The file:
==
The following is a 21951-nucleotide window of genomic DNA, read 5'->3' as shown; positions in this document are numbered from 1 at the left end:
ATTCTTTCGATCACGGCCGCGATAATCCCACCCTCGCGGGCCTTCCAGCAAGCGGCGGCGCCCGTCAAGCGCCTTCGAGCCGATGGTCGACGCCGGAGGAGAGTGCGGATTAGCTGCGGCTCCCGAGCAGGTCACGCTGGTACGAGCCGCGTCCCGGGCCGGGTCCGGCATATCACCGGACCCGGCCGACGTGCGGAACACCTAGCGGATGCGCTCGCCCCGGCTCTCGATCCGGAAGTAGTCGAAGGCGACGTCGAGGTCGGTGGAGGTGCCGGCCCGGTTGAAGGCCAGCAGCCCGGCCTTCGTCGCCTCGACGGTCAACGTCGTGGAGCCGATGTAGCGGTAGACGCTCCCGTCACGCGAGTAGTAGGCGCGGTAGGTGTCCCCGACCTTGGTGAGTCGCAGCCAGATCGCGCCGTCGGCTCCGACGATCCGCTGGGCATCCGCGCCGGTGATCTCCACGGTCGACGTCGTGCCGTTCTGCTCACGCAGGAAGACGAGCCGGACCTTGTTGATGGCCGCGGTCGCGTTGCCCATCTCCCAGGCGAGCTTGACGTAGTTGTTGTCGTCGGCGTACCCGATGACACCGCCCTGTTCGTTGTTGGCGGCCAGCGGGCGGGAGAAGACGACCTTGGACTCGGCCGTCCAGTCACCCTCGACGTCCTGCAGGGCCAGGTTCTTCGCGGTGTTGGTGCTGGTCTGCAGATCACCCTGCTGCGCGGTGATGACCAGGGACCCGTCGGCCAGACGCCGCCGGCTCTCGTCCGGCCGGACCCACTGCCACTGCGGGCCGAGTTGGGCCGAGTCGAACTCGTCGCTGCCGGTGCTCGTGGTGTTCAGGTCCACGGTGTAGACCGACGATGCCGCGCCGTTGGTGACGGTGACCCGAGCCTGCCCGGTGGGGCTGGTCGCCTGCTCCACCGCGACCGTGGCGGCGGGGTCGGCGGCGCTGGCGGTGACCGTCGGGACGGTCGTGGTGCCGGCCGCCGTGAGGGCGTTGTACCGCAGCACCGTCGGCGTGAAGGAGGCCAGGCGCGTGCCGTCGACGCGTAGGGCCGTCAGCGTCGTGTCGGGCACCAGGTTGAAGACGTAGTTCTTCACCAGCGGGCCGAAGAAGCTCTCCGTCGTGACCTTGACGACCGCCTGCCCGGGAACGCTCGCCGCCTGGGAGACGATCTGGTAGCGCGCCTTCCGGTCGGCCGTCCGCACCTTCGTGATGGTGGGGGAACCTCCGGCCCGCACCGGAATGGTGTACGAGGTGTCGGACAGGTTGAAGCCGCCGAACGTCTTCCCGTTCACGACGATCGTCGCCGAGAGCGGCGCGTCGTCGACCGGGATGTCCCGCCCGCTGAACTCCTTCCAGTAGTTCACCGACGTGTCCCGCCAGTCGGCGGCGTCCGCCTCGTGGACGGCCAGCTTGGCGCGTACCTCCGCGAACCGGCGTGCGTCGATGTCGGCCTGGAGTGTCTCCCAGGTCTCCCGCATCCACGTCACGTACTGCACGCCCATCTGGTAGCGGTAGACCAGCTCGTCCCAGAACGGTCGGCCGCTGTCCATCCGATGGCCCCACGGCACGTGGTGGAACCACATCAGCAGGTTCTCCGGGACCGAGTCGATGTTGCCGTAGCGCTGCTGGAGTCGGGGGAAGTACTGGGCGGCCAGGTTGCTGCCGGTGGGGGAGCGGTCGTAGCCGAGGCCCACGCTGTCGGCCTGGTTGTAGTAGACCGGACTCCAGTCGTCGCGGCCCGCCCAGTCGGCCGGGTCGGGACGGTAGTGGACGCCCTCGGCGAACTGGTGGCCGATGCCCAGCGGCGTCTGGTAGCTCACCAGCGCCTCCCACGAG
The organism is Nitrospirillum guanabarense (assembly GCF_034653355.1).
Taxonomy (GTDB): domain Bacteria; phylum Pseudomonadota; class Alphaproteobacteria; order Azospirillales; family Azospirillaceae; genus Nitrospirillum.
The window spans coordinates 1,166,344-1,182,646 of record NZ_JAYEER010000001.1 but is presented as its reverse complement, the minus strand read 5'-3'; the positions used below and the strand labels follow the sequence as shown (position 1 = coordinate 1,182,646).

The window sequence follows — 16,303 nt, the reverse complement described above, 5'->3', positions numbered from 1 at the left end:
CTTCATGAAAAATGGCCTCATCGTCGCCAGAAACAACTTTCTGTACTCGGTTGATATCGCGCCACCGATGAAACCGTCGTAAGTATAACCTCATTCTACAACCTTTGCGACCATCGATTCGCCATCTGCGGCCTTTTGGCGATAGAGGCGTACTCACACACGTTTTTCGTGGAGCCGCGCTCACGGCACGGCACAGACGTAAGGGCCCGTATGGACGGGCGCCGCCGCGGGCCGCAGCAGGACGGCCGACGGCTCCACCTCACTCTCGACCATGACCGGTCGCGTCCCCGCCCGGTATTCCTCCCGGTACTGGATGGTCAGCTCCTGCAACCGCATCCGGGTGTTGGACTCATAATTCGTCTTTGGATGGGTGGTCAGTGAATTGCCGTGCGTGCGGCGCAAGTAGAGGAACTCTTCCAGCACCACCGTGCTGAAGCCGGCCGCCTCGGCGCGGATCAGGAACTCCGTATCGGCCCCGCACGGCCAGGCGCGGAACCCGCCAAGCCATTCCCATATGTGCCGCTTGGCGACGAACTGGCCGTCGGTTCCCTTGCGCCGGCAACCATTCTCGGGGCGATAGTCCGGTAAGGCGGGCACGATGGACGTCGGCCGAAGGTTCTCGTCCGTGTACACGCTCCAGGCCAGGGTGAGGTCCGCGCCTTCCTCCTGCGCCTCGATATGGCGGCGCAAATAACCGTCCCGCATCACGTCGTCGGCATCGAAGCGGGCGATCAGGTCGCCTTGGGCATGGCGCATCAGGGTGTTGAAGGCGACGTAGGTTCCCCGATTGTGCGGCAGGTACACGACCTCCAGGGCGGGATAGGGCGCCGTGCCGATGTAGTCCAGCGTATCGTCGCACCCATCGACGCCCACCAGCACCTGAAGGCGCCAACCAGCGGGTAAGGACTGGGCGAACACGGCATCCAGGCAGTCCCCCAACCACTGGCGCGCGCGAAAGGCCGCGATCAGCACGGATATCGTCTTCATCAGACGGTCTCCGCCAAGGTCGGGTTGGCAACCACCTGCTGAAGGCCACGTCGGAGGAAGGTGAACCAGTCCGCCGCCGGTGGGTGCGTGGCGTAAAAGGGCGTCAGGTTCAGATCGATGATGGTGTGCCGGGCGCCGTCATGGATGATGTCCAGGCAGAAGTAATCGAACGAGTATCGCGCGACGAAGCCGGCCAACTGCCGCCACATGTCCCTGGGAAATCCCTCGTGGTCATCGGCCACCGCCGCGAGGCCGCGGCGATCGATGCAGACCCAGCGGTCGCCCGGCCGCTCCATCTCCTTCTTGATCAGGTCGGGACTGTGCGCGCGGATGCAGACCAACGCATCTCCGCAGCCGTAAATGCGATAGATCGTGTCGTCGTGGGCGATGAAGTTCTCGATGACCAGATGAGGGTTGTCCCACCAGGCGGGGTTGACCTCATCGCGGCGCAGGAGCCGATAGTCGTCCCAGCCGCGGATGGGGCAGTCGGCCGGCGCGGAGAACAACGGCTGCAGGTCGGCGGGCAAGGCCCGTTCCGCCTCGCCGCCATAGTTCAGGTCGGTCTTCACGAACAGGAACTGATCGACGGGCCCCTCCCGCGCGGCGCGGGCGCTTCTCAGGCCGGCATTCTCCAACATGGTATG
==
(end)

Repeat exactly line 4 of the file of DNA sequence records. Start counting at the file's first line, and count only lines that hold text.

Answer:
Taxonomy (GTDB): domain Bacteria; phylum Pseudomonadota; class Alphaproteobacteria; order Azospirillales; family Azospirillaceae; genus Nitrospirillum.